April 19, 2024

Open Court


The match Tuesday night in Bogotá between No. 1 seed Jelena Ostapenko Latvia and big-time underdog Kristie Ahn was chock-full of drama.

At more than 8,600 feet of altitude, the Latvian’s already-inconsistent serve was put to a stern test.

And after 2 1/2 hours and three saved match points, Ostapenko succumbed to the No. 205-ranked Ahn, one of several lucky losers to make the Bogotá draw after a rash of last-minute withdrawals.

This victory, against a former world No. 5 and French Open champion, was the biggest of the 26-year-old former college star’s career.

Ahn had suffered an eight-match losing streak in main-draw singles since defeating former No. 5 Eugenie Bouchard in the first round of the Chicago Challenger last September. That caused her ranking to plummet from No. 142 to as low as No. 226 earlier this year.

Coaching consult a highlight

But there was a really fun side story to this one, in addition to all of the crazy drama on the Bogotá center court.

Ahn, as the underdog, was getting a lot of support from the crowd – there were epic moments on the on-court coaching side.

But she also had the support of a growing and supportive NCAA sisterhood. It’s an under-reported story on the WTA, one that deserves more attention.

That they have other women to turn to – in a collegial spirit that harkens to their NCAA days – has to help during those moments when they’re finding it tough out there.

Most, like Ahn, aren’t in a position to have traveling coaches or sponsorship deals.

But with a big group of current and former college players traveling the circuit playing doubles together – often swapping out doubles partners depending on how tough the tournaments are to get into –  the American had some kindred spirits to choose from to lend a hand.

On this night, it was Canadian/Kiwi Erin Routliffe, herself a college star at Alabama and a former top junior.

Coaching advice – and laughs

The coaching consult at 4-5 in the third set, as Ostapenko had just broken Ahn and was about to serve for it, was full of laughs – and some good advice, too.

“When you’re returning, what really messes her up is when you change your positioning. She freaks out. You’re going to win this match if you take your chances,” Routliffe said.

“Anyway, this is great. Everyone loves the women’s on-court coach thing,” she added.

The downside of this, of course, is that these moments highlight the difference between the haves and the have-nots on the WTA Tour.

Having a full-time, professional coach is just one of the advantages that the players already ranked higher have against those aspiring to reach those heights.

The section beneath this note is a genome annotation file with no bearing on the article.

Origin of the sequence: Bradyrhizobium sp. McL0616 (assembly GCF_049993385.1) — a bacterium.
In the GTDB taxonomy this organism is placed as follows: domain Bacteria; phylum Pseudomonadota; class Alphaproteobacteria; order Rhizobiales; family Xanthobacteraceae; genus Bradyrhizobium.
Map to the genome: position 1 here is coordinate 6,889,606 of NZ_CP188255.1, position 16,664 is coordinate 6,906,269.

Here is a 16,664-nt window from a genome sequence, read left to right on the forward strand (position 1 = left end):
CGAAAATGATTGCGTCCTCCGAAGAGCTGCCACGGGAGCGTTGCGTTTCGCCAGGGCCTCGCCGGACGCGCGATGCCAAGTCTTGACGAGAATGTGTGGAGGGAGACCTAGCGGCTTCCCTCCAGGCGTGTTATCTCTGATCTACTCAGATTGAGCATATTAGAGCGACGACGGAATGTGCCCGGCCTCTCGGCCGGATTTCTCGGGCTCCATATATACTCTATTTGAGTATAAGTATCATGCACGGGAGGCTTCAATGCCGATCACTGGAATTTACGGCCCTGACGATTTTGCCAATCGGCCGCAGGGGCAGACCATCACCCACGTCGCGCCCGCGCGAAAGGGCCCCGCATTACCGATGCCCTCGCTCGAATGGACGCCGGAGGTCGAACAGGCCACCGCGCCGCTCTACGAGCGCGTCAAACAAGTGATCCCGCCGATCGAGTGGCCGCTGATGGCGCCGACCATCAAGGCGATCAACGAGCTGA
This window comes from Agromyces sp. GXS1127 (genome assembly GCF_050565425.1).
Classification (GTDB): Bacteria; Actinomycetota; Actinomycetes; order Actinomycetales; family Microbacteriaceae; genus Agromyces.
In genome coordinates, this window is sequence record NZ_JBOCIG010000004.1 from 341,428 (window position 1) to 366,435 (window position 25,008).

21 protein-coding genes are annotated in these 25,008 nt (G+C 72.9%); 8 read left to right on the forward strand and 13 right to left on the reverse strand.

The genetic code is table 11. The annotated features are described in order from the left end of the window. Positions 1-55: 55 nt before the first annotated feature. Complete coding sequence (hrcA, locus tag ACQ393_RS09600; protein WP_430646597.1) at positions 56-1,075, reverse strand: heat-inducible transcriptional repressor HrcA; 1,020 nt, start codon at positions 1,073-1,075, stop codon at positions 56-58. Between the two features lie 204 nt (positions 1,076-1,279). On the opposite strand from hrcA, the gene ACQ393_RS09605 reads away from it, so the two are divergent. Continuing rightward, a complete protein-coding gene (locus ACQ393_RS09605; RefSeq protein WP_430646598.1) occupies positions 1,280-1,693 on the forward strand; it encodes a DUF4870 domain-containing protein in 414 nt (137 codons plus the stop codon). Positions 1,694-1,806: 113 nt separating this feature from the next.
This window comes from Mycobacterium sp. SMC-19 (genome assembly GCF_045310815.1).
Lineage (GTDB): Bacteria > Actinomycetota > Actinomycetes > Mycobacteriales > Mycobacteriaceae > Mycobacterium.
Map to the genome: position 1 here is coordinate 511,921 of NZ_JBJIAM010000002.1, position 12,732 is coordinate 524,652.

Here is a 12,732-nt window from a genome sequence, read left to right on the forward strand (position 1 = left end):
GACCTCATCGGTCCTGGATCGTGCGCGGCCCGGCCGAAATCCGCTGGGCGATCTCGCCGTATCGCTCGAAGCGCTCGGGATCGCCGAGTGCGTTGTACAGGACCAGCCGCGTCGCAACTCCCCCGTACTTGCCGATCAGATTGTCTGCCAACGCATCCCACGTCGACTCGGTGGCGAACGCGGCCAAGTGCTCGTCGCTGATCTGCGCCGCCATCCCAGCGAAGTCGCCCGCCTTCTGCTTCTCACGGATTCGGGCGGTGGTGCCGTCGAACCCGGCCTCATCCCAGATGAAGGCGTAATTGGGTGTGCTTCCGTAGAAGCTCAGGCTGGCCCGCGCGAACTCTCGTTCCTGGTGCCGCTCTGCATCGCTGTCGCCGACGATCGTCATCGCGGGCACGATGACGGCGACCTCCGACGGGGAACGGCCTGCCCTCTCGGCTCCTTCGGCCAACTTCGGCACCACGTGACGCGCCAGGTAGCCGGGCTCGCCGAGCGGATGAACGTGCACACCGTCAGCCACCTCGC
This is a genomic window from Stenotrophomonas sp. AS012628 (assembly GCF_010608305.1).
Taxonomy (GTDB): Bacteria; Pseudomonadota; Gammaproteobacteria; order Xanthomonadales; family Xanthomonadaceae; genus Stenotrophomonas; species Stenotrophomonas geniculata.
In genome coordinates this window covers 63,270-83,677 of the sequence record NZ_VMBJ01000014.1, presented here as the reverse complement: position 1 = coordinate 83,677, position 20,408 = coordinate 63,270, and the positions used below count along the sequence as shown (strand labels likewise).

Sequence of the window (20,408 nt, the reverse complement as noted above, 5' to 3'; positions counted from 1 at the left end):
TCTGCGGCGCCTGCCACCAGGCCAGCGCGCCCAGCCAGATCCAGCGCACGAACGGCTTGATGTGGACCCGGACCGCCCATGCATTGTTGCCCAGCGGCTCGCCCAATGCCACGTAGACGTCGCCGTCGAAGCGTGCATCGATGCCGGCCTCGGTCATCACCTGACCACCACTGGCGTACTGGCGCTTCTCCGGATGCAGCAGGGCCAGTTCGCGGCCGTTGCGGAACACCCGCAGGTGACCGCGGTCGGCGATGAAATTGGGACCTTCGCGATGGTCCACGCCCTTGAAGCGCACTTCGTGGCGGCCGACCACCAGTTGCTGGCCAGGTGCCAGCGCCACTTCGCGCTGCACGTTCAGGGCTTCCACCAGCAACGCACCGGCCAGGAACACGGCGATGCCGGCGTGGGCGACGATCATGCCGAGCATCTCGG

But nobody said life was an even playing field.

A dramatic finish

There was an overrule, then a corrected overrule, in Ostapenko’s “favor” on a break point in that 10th game. Ostapenko had already double-faulted – No. 13 on the night – on match point.

After that, on her second match point, she double-faulted again. And then, on the third break point, she double-faulted – again.

Suddenly, Ostapenko was serving at 5-6 to stay in the match. And at love-40, it got even crazier.

Somehow, the Latvian saved three match points. She missed a sitter backhand into an open court by a mile to hold serve and force a tiebreak. On her fourth opportunity, Ahn closed it out.

It was hard to tell on the WTATV stream. But it looked like an excellent crowd – especially on a chilly Tuesday night. And they were right into it – notably, a number of girls and young women were hanging on every point.

Coaching stress for Routliffe

The 23-year-old Routliffe, close to her best career doubles ranking at No. 102, had great fun with the people in the next box. Although she told Open Court Wednesday that it was all pretty stressful.

She would be just the right person you would want to come out and give you a pep talk, though. Smart, bubbly, and so positive, it seemed she had just the right things to say to help Ahn get over the line – with some help from Ahn’s tenacity and Ostapenko’s 56 unforced errors (including 16 double-faults).

New Zealand-born, Canadian raised, Routliffe has opted to represent New Zealand because of a greater number of opportunities that would present.

Despite her impressive junior resumé, standout college career and promising results on the doubles circuit, she appears to be far down on the Tennis Canada pecking order.

The tournament didn’t update the on-court coaching sign-in. So fans watching at home may have thought Routliffe was actually another blonde, American Hayley Carter, dispensing the advice and the laughs. Carter had been by Ahn’s side during the qualifying.

Routliffe said she expected to be back on the job Wednesday, when Ahn plays local wild card Maria Camila Osorio Serrano in her second-round match.

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